makingFor some in the audience, the creative potential of specialist colourists and letterers to enhance a work maybe came as some surprise. Letters might just be code, but the look of the words can go way beyond standard fonts to imbue the text with significance and meaning. Jonathan referenced Brecht Evens’ hand lettering in his blindingly colourful The Making Of, and I would single out the mastery of the anarchic font employed in Wilfrid Lupano and Jeremie Moreau’s stinging anti-racist take on The Hartlepool Monkey. As to colourists and what they can achieve, our man from Page 45 positively oozed over the work of Elizabeth Breitweiser, specifically in the L.A. movie satire The Fade Out by Ed Brubaker and Sean Phillips. Sumptuous, flowing and precise for a 1940’s homage, there are pages where Elizabeth suddenly throws us a curve ball and renders a sequence in the block colours of a demented Mondrian.

Right now comics are such a rapidly evolving medium that an hour’s slot was never going to do justice to all the questions the audience needed answering. Though the turnout was small, it was evident the audience was excited and stimulated by what they heard. One couple cornered me with notebooks in hand and asked for the above recommendations again. Another member’s departing words were, “If I wasn’t already into comics, I’d be hammering down the door of Page 45 with an open cheque book!,” an appreciation that belied their age and escalating passion.

Nottingham Does Comics was at Lowdham Book Festival on Saturday 25 June (3.30-4.30pm) The panel was chaired by James Walker with Sally Jane Thompson, Jonathan Rigby and Matt Green.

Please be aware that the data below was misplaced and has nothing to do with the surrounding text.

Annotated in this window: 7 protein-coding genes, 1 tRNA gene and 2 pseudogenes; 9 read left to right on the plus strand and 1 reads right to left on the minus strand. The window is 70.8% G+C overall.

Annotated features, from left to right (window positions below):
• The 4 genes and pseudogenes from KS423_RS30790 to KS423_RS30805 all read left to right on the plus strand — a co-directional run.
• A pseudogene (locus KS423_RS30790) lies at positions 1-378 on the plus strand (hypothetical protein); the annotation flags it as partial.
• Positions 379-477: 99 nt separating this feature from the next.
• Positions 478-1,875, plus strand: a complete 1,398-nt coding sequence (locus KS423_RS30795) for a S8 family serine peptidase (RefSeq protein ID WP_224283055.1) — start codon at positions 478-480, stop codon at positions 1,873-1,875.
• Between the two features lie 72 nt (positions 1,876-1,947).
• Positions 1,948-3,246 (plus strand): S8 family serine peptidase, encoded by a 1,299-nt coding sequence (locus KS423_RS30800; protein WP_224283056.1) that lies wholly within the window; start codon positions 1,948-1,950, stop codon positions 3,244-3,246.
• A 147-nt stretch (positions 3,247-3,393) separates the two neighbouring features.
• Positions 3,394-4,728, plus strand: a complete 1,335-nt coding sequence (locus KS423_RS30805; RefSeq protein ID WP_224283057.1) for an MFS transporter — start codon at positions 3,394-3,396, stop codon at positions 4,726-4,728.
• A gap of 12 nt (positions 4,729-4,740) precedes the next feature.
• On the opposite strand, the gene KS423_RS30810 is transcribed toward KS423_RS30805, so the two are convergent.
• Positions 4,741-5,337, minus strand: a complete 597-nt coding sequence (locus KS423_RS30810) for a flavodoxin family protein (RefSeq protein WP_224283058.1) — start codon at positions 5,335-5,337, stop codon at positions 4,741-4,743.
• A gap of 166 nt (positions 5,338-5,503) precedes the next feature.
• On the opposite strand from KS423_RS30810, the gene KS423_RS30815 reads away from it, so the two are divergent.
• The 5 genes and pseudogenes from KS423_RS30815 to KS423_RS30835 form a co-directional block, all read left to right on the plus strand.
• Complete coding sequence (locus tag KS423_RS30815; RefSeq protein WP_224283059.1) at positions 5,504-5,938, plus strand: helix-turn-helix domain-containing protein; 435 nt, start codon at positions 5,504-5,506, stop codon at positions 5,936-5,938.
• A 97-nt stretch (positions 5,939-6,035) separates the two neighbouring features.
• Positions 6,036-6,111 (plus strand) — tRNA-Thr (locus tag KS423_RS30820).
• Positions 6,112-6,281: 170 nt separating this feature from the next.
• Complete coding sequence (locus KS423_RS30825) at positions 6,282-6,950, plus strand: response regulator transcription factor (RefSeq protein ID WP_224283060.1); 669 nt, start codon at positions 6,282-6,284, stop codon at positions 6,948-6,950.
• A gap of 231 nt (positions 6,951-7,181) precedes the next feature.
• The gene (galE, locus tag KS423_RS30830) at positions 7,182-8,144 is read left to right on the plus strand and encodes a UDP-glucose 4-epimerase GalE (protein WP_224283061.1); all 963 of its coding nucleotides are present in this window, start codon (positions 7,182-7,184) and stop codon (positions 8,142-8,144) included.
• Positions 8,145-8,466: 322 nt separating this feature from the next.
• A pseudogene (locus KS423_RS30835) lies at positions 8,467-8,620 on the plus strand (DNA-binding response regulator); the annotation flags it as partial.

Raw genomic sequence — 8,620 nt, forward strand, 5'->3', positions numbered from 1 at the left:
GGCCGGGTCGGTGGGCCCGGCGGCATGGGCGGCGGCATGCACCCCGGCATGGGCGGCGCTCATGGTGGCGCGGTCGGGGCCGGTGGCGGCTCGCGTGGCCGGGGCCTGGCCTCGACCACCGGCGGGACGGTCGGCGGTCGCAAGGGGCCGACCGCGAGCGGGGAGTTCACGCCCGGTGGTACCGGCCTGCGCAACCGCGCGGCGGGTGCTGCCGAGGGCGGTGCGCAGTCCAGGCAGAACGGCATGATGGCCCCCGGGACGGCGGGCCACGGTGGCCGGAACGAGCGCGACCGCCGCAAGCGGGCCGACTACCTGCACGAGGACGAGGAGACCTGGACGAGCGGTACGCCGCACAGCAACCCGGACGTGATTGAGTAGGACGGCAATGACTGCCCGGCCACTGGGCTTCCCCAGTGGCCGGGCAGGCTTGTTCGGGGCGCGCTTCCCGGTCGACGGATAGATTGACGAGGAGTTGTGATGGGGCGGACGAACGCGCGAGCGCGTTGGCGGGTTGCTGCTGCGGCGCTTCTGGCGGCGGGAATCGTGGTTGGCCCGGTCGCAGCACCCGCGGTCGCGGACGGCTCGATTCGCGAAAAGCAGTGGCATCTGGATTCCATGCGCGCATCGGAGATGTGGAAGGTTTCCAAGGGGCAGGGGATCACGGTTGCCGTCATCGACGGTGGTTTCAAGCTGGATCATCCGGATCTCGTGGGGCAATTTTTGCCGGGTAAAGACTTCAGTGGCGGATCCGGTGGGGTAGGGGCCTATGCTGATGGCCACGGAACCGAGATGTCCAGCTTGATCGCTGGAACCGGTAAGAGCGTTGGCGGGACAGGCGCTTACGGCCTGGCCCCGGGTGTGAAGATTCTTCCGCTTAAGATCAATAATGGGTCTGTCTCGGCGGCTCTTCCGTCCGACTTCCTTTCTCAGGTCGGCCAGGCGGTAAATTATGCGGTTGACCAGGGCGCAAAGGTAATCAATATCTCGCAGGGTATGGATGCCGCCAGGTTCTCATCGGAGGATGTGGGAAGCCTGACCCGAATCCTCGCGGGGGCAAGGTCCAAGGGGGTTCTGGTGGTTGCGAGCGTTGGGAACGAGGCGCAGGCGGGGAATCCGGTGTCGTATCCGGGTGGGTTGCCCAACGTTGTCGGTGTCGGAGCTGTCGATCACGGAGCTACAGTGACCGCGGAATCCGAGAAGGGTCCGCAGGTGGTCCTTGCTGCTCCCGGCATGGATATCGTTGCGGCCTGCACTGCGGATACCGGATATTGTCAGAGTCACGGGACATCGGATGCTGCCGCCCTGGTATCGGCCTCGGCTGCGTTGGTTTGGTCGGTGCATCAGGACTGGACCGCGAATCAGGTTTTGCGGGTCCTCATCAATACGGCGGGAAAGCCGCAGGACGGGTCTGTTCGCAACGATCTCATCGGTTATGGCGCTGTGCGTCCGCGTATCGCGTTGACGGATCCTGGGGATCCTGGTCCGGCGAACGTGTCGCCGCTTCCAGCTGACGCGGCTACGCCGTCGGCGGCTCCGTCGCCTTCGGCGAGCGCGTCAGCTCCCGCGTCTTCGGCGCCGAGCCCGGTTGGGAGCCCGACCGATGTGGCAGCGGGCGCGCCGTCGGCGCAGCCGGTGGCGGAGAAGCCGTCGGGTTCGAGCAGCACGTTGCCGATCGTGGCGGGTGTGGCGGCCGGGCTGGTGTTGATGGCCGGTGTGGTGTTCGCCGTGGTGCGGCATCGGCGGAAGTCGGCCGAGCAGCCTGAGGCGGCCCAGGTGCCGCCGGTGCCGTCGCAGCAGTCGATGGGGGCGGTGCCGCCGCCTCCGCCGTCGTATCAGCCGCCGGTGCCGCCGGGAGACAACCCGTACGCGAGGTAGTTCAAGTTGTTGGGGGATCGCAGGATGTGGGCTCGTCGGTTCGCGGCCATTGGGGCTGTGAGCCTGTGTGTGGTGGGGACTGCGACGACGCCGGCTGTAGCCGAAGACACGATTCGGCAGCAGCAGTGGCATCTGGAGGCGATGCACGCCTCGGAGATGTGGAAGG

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#MondayBlogs Reading Capital in Nottingham

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Photo: John Hutnyk

There are many ways to read a book. I always read first thing in the morning and last thing at night as both represent quiet periods. I aim for an hour but this depends on how captivating the story is. If the weather is good I walk into work and listen to D.H Lawrence novels on Audible. If the weather is bad I get the bus and attempt to read but this is becoming increasingly difficult since buses started talking to us, reminding us to pick up bags or to join NCT’s Facebook page, then there’s the digital schizophrenics – the people who appear to be talking to the whole bus but are in fact wired up to their phones and holding a personal conversation. The trip only takes 5 minutes which is never enough time to finish a chapter, so I tend to read articles on my phone.